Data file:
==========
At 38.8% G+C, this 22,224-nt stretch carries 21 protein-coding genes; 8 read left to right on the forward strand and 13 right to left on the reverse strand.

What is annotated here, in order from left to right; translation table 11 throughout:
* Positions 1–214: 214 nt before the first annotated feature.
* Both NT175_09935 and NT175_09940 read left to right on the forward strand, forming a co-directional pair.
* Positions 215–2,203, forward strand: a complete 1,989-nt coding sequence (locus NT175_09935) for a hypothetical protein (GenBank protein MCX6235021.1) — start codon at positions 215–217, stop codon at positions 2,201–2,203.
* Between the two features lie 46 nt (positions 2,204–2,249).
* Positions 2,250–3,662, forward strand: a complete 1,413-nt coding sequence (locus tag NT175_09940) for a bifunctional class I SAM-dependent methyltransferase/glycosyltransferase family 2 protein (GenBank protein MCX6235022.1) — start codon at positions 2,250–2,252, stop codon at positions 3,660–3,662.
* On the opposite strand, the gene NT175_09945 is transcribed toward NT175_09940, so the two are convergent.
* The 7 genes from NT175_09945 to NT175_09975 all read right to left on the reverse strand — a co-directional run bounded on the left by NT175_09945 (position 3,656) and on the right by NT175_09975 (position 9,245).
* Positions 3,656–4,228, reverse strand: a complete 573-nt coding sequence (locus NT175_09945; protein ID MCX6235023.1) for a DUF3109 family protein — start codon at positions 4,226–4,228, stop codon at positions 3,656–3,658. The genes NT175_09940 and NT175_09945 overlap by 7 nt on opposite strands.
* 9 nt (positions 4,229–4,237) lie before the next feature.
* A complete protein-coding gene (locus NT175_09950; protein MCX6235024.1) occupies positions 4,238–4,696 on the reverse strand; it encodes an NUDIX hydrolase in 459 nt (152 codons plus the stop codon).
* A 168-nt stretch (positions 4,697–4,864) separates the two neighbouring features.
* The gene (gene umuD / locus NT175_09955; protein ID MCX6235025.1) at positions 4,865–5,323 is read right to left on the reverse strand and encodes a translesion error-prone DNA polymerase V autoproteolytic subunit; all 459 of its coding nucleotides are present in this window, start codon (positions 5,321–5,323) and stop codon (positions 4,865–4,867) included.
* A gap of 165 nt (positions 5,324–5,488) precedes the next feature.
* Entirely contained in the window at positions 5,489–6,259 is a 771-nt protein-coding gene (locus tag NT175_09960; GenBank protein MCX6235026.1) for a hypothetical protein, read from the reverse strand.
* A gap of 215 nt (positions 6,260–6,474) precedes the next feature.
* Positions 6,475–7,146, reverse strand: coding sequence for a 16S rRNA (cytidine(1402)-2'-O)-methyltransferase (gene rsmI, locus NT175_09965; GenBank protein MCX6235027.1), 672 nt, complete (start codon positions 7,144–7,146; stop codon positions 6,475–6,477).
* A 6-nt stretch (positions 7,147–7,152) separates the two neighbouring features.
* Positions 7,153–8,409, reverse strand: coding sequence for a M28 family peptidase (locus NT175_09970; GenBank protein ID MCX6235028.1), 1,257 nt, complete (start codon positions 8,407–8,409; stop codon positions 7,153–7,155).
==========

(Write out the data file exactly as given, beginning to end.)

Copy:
At 38.8% G+C, this 22,224-nt stretch carries 21 protein-coding genes; 8 read left to right on the forward strand and 13 right to left on the reverse strand.

What is annotated here, in order from left to right; translation table 11 throughout:
* Positions 1–214: 214 nt before the first annotated feature.
* Both NT175_09935 and NT175_09940 read left to right on the forward strand, forming a co-directional pair.
* Positions 215–2,203, forward strand: a complete 1,989-nt coding sequence (locus NT175_09935) for a hypothetical protein (GenBank protein MCX6235021.1) — start codon at positions 215–217, stop codon at positions 2,201–2,203.
* Between the two features lie 46 nt (positions 2,204–2,249).
* Positions 2,250–3,662, forward strand: a complete 1,413-nt coding sequence (locus tag NT175_09940) for a bifunctional class I SAM-dependent methyltransferase/glycosyltransferase family 2 protein (GenBank protein MCX6235022.1) — start codon at positions 2,250–2,252, stop codon at positions 3,660–3,662.
* On the opposite strand, the gene NT175_09945 is transcribed toward NT175_09940, so the two are convergent.
* The 7 genes from NT175_09945 to NT175_09975 all read right to left on the reverse strand — a co-directional run bounded on the left by NT175_09945 (position 3,656) and on the right by NT175_09975 (position 9,245).
* Positions 3,656–4,228, reverse strand: a complete 573-nt coding sequence (locus NT175_09945; protein ID MCX6235023.1) for a DUF3109 family protein — start codon at positions 4,226–4,228, stop codon at positions 3,656–3,658. The genes NT175_09940 and NT175_09945 overlap by 7 nt on opposite strands.
* 9 nt (positions 4,229–4,237) lie before the next feature.
* A complete protein-coding gene (locus NT175_09950; protein MCX6235024.1) occupies positions 4,238–4,696 on the reverse strand; it encodes an NUDIX hydrolase in 459 nt (152 codons plus the stop codon).
* A 168-nt stretch (positions 4,697–4,864) separates the two neighbouring features.
* The gene (gene umuD / locus NT175_09955; protein ID MCX6235025.1) at positions 4,865–5,323 is read right to left on the reverse strand and encodes a translesion error-prone DNA polymerase V autoproteolytic subunit; all 459 of its coding nucleotides are present in this window, start codon (positions 5,321–5,323) and stop codon (positions 4,865–4,867) included.
* A gap of 165 nt (positions 5,324–5,488) precedes the next feature.
* Entirely contained in the window at positions 5,489–6,259 is a 771-nt protein-coding gene (locus tag NT175_09960; GenBank protein MCX6235026.1) for a hypothetical protein, read from the reverse strand.
* A gap of 215 nt (positions 6,260–6,474) precedes the next feature.
* Positions 6,475–7,146, reverse strand: coding sequence for a 16S rRNA (cytidine(1402)-2'-O)-methyltransferase (gene rsmI, locus NT175_09965; GenBank protein MCX6235027.1), 672 nt, complete (start codon positions 7,144–7,146; stop codon positions 6,475–6,477).
* A 6-nt stretch (positions 7,147–7,152) separates the two neighbouring features.
* Positions 7,153–8,409, reverse strand: coding sequence for a M28 family peptidase (locus NT175_09970; GenBank protein ID MCX6235028.1), 1,257 nt, complete (start codon positions 8,407–8,409; stop codon positions 7,153–7,155).